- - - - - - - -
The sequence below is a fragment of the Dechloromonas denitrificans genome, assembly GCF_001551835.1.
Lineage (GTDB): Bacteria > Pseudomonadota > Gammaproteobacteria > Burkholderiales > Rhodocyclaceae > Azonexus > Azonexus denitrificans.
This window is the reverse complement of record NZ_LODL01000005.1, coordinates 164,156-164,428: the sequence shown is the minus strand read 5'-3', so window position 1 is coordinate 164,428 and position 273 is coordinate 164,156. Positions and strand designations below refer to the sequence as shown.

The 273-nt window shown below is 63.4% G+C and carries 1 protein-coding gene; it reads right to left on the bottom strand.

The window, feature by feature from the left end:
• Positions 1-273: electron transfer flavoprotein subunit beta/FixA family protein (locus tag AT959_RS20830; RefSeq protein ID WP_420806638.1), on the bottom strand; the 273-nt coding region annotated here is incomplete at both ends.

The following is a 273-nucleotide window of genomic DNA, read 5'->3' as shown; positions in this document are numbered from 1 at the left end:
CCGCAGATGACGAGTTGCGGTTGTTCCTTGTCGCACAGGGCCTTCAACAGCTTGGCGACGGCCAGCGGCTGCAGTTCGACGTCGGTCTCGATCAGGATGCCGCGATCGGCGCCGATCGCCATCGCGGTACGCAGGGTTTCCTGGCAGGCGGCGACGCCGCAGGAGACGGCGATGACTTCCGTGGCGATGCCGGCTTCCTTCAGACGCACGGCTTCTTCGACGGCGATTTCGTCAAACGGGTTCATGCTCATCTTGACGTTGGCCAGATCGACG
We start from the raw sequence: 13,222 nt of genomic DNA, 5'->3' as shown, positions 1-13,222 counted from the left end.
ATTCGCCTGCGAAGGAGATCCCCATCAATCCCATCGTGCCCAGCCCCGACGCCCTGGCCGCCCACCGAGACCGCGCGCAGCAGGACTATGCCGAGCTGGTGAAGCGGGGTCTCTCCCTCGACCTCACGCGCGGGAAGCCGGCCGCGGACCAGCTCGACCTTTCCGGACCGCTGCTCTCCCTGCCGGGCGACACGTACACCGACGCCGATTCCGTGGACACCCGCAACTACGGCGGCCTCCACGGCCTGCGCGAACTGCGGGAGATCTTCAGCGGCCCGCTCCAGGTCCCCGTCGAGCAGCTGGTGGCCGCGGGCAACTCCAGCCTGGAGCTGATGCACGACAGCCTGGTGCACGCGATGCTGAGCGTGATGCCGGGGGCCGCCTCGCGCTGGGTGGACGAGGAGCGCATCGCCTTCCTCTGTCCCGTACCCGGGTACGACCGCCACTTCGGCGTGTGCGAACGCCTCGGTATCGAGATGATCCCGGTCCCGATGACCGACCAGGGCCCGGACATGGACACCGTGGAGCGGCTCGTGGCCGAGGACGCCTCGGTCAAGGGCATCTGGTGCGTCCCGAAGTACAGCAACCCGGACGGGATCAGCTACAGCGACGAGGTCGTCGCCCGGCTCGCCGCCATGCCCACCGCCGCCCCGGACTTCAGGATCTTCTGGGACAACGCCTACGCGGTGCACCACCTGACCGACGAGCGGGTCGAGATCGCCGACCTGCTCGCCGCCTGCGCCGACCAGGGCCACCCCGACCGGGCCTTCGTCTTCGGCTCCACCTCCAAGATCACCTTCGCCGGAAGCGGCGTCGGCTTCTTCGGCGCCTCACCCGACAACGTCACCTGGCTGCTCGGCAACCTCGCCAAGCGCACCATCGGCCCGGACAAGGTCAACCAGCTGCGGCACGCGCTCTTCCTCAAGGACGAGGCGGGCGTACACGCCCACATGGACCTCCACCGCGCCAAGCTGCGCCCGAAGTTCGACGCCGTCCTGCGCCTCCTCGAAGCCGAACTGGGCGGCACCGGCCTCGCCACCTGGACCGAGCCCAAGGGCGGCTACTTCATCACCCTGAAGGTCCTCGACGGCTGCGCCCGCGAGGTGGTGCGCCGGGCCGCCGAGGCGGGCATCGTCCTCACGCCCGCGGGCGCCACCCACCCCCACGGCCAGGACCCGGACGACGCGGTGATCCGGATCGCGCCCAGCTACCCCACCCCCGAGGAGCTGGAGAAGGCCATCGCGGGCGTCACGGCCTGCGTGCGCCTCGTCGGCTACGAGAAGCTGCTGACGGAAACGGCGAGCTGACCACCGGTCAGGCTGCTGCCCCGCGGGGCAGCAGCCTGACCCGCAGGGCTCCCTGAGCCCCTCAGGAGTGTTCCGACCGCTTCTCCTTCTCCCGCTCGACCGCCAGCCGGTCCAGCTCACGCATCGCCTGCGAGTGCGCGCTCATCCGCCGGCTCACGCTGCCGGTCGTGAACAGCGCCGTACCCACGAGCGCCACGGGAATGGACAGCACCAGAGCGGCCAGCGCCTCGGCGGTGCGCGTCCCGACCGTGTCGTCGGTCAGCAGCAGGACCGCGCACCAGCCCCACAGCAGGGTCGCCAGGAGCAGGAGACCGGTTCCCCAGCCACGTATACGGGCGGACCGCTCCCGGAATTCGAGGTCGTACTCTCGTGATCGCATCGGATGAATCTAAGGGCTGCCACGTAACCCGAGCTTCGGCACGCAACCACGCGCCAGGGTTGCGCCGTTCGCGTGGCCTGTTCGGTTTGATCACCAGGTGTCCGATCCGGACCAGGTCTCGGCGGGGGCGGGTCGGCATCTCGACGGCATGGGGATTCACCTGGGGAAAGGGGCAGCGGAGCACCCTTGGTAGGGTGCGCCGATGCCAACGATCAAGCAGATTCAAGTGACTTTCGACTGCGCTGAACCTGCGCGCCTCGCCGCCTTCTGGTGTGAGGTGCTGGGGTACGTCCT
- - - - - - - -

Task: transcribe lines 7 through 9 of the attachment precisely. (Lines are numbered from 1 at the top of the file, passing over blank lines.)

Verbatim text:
The following is a 273-nucleotide window of genomic DNA, read 5'->3' as shown; positions in this document are numbered from 1 at the left end:
CCGCAGATGACGAGTTGCGGTTGTTCCTTGTCGCACAGGGCCTTCAACAGCTTGGCGACGGCCAGCGGCTGCAGTTCGACGTCGGTCTCGATCAGGATGCCGCGATCGGCGCCGATCGCCATCGCGGTACGCAGGGTTTCCTGGCAGGCGGCGACGCCGCAGGAGACGGCGATGACTTCCGTGGCGATGCCGGCTTCCTTCAGACGCACGGCTTCTTCGACGGCGATTTCGTCAAACGGGTTCATGCTCATCTTGACGTTGGCCAGATCGACG
We start from the raw sequence: 13,222 nt of genomic DNA, 5'->3' as shown, positions 1-13,222 counted from the left end.